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Both the book and the film try for an epic feel, but only the film succeeds. Chase attempts a mythic style through purple prose ("A score of years–mad, cruel, bitter years of conflict in which a nation trembled on the rim of ruin") and by inflating the story’s stakes. Matt, and Chase, keep reminding us that this cattle drive isn’t about saving Dunson’s ranch; it’s about saving Texas.

Hawks, on the other hand, created a true epic feel through Russell Harlan’s Fordian black-and-white photography, and Dimitri Tiomkin’s magnificent score. Only Tiomkin could make "Git Along, Little Doggies" sound important and dramatic.

Borden Chase hated Hawks’ happy ending, which undercuts the epic feel of the story. We’ve been set up for a fight to the death between Dunson and Matt–the surrogate father and son heroes who must inevitably become enemies. But their fight turns into reconciliation, and everyone smiles at the end.

The book sort of ends as epic tragedy. Dunson–fatally wounded from his confrontation with Cherry–is too weak to fight. Matt and Tess take him south, so that he can die in his beloved Texas.

But for real epic tragedy, Matt would have had to kill Dunson. After all, the story is really Mutiny on the Bounty seen through the lens of Oedipus Rex.

There’s something else about Hawk’s ending that’s always bothered me: Cherry’s fate. His brief confrontation with Dunson leaves the older man with a flesh wound, but Cherry falls to the ground. Men come running to help him. All this happens in the background, far from the camera. A major character, one whom we’ve grown to like, who fell trying to save the film’s most likeable hero, ends up either seriously wounded or dead. We don’t know which. The film doesn’t seem to care about him any more.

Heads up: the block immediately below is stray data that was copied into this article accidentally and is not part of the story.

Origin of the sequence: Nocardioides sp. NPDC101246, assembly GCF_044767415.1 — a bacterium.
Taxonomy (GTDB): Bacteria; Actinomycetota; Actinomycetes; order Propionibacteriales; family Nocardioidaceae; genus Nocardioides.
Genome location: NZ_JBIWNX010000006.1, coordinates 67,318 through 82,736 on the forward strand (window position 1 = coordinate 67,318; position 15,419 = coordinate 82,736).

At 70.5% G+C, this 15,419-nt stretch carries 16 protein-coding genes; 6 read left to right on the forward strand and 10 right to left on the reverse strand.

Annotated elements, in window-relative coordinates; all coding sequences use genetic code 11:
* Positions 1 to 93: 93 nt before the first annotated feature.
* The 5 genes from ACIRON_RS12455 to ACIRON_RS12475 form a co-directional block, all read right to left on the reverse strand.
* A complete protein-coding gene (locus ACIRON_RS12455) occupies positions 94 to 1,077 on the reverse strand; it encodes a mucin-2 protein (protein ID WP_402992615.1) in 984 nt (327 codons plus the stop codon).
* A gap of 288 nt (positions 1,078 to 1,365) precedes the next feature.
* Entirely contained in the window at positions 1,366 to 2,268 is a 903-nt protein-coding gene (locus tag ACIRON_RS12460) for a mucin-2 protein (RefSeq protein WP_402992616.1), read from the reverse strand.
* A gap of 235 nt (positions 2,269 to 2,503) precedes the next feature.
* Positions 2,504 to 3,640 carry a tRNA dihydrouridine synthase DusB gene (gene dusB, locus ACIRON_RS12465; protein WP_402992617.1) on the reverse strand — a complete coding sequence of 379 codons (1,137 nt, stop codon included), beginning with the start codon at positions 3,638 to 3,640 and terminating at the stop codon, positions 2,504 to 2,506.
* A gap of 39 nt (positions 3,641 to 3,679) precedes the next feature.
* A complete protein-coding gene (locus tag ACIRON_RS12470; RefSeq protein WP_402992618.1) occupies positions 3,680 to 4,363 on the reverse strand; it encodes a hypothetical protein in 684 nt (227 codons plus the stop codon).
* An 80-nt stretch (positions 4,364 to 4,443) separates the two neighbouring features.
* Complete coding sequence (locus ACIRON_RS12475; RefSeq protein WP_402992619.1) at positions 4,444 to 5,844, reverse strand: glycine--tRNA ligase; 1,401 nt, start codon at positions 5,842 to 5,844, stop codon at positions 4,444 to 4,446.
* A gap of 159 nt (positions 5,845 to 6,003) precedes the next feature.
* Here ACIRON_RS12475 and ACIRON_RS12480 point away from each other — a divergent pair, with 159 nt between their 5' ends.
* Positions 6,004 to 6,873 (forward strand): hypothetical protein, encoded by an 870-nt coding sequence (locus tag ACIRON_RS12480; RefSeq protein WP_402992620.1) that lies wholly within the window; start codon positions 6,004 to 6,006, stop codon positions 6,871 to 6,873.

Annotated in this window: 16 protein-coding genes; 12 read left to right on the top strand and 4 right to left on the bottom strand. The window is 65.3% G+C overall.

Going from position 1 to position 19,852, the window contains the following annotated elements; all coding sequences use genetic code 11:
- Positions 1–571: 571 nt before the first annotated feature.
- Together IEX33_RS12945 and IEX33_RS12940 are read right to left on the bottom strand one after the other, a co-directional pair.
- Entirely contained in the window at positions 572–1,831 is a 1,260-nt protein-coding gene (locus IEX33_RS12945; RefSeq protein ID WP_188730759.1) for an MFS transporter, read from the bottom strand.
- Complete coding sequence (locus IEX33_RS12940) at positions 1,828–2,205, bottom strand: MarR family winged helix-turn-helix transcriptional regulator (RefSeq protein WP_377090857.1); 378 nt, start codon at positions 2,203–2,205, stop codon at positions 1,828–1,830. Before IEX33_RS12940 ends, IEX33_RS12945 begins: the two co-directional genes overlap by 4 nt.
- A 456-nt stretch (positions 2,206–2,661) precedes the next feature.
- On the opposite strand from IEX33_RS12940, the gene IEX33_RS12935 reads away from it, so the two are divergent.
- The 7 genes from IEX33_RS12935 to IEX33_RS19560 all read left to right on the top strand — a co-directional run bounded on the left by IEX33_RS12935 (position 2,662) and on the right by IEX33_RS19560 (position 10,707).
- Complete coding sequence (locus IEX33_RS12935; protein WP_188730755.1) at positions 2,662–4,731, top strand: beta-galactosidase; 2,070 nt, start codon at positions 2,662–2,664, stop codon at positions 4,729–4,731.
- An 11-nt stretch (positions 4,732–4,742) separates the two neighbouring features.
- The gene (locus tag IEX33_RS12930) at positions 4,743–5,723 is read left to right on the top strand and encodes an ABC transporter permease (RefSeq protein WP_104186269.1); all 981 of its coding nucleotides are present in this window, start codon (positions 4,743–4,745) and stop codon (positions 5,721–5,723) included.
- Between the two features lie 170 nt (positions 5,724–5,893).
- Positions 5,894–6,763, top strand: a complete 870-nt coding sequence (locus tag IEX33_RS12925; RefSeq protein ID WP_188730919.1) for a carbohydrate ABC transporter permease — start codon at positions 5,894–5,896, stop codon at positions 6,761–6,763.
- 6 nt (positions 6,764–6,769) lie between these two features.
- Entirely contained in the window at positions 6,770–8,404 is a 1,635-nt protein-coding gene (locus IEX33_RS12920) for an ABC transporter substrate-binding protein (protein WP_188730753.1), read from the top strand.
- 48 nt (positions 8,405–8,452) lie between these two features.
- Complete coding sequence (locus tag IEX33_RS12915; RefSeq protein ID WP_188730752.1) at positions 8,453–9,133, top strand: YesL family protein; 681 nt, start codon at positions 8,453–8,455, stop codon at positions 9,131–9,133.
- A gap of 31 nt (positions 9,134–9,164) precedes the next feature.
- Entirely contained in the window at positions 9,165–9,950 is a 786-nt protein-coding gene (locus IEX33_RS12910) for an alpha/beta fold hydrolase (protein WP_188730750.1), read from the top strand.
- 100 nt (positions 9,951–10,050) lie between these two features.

And everyone smiles at the end.

Despite these flaws, Red River is still a great movie–one of the best westerns ever made, and a study in ways to be a man. And it’s based on an entertaining but unexceptional novel.

Boyhood: As Real as Fiction Gets

A Long-form drama

  • Written and directed by Richard Linklater

I’m a sucker for long films that take place over the course of several years. But I’ve never seen one as real as Richard Linklater’s Boyhood. This isn’t a story of an extraordinary person, or of a normal person going through an extraordinary experience. But it does something even more special. It follows the experiences of a relatively normal boy growing up, from elementary school until his arrival at college. With few exceptions, most of his experiences are pretty common.

The result is an exceptional motion picture. Running nearly three hours, without conventional setups and manufactured disasters, it never lags. This just may be the best new film of the year.

You probably already know Boyhood‘s gimmick–it was shot off and on over a period of 12 years. Thus, we get to watch young Mason (Ellar Coltrane) and his sister Samantha (Lorelei Linklater) grow up for real. And we see his parents (Patricia Arquette and Ethan Hawke) move into middle age.